The crankcase ventilation sytem draws fresh outside air into the crankcase to rid it of blowby fumes which are harmful to it's well being. In the PCV design, engine manifold vacuum provides the source of this ventilation. Outside air is drawn into the system via a ventilated oil cap (Open Emission) or through the air cleaner (Closed Emission) (oil filler cap non-ventilated).

It is then drawn by engine vacuum (via PCV valve) throughout the crankcase through the PCV valve ( usually on rocker cover on late applications)(grommet must be tight) through the valve and into the carburetor plenum where the fumes and vapors are burnt.

Is your system setup in this fashion and is it operable (requires periodic service)?
My system has a oil filler/breather cap (no vent holes) on the driver side valve cover with a hose connection to the air cleaner. On the passenger side there is a pcv valve inserted in the the valve cover (appears to be a tight grommet seal) with a hose running to vacuum outlet at the rear base of the carb. This sounds like the "closed" emissions variety you described.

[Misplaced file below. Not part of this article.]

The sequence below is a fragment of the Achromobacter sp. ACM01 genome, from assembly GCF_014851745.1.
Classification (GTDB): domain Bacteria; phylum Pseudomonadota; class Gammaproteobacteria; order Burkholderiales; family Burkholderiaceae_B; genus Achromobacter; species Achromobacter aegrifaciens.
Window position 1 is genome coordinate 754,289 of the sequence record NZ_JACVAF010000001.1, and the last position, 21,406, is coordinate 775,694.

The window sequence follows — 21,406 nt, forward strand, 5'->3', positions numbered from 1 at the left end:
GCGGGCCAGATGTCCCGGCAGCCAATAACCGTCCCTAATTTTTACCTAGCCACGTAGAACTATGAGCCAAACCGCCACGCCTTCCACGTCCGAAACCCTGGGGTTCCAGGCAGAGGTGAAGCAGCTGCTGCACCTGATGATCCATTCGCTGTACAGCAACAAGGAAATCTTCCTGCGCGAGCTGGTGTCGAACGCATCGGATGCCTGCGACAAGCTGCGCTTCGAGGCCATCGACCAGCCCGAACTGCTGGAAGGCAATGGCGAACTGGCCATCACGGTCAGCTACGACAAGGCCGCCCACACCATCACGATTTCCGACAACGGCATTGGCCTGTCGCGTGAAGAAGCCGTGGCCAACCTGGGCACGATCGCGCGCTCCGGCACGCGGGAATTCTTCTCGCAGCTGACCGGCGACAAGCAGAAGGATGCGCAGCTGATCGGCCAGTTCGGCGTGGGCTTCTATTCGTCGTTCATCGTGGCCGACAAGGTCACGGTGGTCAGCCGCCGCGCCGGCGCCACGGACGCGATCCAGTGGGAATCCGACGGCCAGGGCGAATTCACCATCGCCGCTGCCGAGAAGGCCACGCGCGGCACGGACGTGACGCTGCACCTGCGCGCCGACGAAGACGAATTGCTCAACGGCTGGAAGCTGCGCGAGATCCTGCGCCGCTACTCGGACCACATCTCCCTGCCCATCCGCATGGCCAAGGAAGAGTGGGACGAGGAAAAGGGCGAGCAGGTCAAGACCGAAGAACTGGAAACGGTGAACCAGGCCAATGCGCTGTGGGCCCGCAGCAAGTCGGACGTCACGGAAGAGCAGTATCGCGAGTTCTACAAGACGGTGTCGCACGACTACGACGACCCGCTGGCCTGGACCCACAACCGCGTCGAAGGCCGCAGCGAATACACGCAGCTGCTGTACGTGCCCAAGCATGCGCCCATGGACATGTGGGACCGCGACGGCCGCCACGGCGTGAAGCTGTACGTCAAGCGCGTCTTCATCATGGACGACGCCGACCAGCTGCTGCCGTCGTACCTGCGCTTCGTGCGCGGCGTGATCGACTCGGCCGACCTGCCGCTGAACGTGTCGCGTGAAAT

However, this is clearly not the stock set up. This is the way I got it from the builder so there could be something amiss in the system which is causing it not to work properly.

One of the heaviest areas of oil being blown out is at the driver's side oil filler/breather cap. My understanding from your description is that the fresh air from the air cleaner should be being drawn into the valve cover and then on to the crankcase through this breather cap. Instead, oil is being blown out around the grommet of this cap and possibly around where the rubber tube attaches to the cap. I would think if there is enough pressure to blow oil out this breather, it certainly is enough pressure to prevent fresh air from entering the system. Almost the reverse of what ought to be happening it seems.

Quote: